Cover: Just, Speedy, and Inexpensive?

Just, Speedy, and Inexpensive?

An Evaluation of Judicial Case Management Under the Civil Justice Reform Act: A Summary

Published Jan 1, 2000

by James S. Kakalik, Terence Dunworth, Laural A. Hill, Daniel F. McCaffrey, Marian Oshiro, Nicholas M. Pace, Mary E. Vaiana

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The Judicial Conference and the Administrative Office of the U.S. Courts asked the RAND Institute for Civil Justice to evaluate the implementation of the Civil Justice Reform Act in ten pilot districts. The study found that (1) the CJRA pilot program as implemented, had little effect on time to disposition, litigation costs, and attorney satisfaction and views of the fairness of case management; (2) judges' actions matter: early judicial case management sharply reduced time to disposition but is associated with significantly increased costs to litigants, but shortened time to discovery cutoff is associated with significantly decreased attorney work hours; (3) if early case management and early setting of the trial schedule are combined with shortened discovery, the increase in costs associated with the former can be offset by the decrease associated with the latter. The study also notes that since adoption of the CJRA, the total number of cases pending more than three years has dropped by about 25 percent from its pre-CJRA level.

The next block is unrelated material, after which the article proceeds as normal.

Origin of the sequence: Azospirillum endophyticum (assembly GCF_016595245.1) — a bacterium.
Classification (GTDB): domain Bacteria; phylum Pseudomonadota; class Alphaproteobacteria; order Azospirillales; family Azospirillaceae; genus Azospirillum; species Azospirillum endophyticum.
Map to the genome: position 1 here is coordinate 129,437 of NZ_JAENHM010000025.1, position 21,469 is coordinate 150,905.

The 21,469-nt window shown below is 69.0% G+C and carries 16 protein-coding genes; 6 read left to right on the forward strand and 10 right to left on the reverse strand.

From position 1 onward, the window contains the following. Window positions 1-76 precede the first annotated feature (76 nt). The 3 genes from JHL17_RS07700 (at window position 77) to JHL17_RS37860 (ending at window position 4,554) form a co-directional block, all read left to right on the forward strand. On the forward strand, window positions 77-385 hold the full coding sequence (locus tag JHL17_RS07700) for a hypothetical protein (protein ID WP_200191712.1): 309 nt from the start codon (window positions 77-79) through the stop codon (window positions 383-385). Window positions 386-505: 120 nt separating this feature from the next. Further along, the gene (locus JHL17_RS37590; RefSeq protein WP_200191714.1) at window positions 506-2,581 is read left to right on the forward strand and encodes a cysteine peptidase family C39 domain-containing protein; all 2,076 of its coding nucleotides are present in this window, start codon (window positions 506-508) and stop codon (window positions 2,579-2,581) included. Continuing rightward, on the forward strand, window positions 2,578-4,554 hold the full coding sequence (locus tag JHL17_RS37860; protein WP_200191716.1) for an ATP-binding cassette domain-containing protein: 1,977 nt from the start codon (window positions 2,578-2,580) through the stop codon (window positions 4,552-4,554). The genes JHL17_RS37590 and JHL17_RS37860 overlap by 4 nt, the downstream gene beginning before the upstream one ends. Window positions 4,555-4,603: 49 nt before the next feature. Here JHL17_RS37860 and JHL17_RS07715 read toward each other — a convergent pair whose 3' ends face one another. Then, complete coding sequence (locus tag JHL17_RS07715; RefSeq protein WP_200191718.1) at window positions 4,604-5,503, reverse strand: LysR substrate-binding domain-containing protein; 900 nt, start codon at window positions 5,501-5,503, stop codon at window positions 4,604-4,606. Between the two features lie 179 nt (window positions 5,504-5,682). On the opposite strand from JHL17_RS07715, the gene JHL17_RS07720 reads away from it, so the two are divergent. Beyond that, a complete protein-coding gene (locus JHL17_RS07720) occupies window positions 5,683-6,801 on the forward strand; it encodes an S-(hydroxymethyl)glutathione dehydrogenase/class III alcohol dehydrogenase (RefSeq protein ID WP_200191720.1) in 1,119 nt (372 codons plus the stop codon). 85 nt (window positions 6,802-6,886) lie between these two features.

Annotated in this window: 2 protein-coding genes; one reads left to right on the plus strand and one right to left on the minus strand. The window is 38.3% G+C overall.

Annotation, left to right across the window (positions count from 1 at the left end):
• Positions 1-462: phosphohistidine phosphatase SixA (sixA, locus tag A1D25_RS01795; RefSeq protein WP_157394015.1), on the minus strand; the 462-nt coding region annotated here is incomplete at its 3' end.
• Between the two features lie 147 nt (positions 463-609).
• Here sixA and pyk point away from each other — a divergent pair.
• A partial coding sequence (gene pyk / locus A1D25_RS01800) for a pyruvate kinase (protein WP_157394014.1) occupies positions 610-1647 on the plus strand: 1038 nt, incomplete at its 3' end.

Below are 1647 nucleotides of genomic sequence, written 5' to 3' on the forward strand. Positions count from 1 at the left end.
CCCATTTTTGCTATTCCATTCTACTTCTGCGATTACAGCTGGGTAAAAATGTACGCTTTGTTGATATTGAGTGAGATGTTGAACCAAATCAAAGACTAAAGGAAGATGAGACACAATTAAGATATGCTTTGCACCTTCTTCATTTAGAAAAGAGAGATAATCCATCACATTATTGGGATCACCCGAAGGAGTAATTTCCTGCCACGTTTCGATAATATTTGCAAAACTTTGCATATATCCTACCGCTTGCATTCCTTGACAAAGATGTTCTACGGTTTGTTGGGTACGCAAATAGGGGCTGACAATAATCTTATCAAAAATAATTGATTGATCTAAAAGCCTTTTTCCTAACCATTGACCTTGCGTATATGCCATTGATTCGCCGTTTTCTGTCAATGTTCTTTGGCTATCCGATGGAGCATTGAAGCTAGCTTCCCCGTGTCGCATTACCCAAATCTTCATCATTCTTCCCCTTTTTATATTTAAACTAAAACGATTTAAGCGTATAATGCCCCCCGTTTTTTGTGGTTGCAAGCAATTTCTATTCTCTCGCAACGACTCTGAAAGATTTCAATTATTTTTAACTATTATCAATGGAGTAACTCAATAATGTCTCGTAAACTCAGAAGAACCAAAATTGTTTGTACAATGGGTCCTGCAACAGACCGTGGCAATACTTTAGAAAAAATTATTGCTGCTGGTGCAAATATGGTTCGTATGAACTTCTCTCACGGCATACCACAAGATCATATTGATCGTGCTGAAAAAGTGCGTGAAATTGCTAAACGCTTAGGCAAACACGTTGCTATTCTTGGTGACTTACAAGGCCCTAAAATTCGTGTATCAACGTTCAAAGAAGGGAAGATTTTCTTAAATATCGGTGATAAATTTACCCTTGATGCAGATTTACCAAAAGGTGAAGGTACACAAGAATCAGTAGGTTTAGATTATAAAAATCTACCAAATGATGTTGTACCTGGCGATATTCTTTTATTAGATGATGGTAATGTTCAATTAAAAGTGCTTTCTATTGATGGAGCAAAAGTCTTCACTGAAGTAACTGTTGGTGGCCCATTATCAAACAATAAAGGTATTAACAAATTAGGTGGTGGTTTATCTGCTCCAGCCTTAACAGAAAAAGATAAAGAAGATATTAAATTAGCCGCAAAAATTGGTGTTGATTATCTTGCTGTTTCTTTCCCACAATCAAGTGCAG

Originally published in: Dispute Resolution, Systems in Transition, The 1997 Isaac Publado Lectures, 1997, pp. 117-148.

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